I like the thought behind it (getting the christian masses to agree), I just don't like the way suggested to go about it. To me, it's almost an admission of their god's existence, or rather, lending them support for their delusions. I don't want to trick anyone into an action like this. I can't even pretend to admit that their craziness is real, even if it's just to them. I wouldn't be able to look myself in the eye.
I LOVE the typo theory, though. I have no doubt that is what they meant. I will insert Ls on all of my paper money.
yes you are right. its like talking to a rock, a lot of them are forever to capitalism & religion, the money that is in G$DS hands, its about greed and the after life. they think the money is holy and the money is theres, look on back of the dollar theres a pyramid that haves a floating eye, thats G?DS eye the pyramid is the stock markets witch is a scheme of capitalism, or pyramid scheme, that why capitalism (unless highly regulated) dose not work, all the wealth & power will end up with a very flew, thats why we are in a mess now, because of bushes deregulations. this coutry is... WE the People, For the People, By the People. not G?D
I voted ('Yes', obviously). It is a symbol of Christianity's quest to steer this country toward theocracy just like the addition of 'under God' to the Pledge of Allegiance (don't get me started on that one).
I like the typo theory and imagine that I will be using that from this day forward. *chuckles*
Well it should be taken off the currency. I believe it was entered as bill by a right wing religious conservative in the 1950's during Senator McCarthy's :commie: hearings. No one wanted to be called a communist by not going along.
1957 on paper money. But according to the US Treasury, it was on coins back in 1864, starting with the 2¢ coin. For those who think they can get away with the "it could mean any god' argument, point them directly to the treasury website to see its origins:
From Treasury Department records, it appears that the first such appeal came in a letter dated November 13, 1861. It was written to Secretary Chase by Rev. M. R. Watkinson, Minister of the Gospel from Ridleyville, Pennsylvania, and read:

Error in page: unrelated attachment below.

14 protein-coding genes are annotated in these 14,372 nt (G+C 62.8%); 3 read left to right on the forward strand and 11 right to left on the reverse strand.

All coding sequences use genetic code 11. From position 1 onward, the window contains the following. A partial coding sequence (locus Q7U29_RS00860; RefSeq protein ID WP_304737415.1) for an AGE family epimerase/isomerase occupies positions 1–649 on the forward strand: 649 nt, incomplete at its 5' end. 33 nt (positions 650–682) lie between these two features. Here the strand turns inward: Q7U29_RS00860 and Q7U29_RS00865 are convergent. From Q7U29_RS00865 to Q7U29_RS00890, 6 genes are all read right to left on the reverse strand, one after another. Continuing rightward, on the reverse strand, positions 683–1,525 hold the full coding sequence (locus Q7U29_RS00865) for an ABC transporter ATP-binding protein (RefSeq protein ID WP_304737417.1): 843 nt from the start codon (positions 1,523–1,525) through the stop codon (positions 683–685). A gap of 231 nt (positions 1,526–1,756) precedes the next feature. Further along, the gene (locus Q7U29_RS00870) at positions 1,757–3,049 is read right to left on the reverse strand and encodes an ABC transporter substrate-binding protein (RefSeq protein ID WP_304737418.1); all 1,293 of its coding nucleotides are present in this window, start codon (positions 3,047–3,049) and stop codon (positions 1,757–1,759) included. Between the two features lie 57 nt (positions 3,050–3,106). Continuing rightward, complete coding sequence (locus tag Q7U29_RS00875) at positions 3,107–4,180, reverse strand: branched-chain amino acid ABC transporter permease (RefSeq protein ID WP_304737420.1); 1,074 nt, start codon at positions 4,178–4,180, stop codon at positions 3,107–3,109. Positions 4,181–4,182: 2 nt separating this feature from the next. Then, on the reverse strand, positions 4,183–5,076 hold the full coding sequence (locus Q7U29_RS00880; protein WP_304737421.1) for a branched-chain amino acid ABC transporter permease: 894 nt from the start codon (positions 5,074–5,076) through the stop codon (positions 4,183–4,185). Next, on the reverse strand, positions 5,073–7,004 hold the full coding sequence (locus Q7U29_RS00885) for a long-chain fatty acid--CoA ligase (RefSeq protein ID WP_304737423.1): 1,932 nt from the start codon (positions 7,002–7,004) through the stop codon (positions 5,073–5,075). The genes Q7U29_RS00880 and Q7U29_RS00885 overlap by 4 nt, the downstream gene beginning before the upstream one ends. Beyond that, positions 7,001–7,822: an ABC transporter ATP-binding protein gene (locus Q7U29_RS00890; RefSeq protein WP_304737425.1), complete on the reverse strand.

Dear Sir: You are about to submit your annual report to the Congress respecting the affairs of the national finances. One fact touching our currency has hitherto been seriously overlooked. I mean the recognition of the Almighty God in some form on our coins.
You are probably a Christian. What if our Republic were not shattered beyond reconstruction? Would not the antiquaries of succeeding centuries rightly reason from our past that we were a heathen nation? What I propose is that instead of the goddess of liberty we shall have next inside the 13 stars a ring inscribed with the words PERPETUAL UNION; within the ring the allseeing eye, crowned with a halo; beneath this eye the American flag, bearing in its field stars equal to the number of the States united; in the folds of the bars the words GOD, LIBERTY, LAW.
This would make a beautiful coin, to which no possible citizen could object. This would relieve us from the ignominy of heathenism. This would place us openly under the Divine protection we have personally claimed. From my hearth I have felt our national shame in disowning God as not the least of our present national disasters.
To you first I address a subject that must be agitated.
As a result, Secretary Chase instructed James Pollock, Director of the Mint at Philadelphia, to prepare a motto, in a letter dated November 20, 1861:
In the United States, the motto first appeared on a coin in 1864 during strong Christian sentiment emerging during the Civil War, but In God We Trust did not become the official U.S. national motto until after the passage of an Act of Congress in 1956.
Haha! What? "The motto has historical significance?" What historical significance, exactly? 1957 was the first appearance of that motto on our money! I doubt American Graffiti and In-N-Out had anything to do with printing any slogan on our money.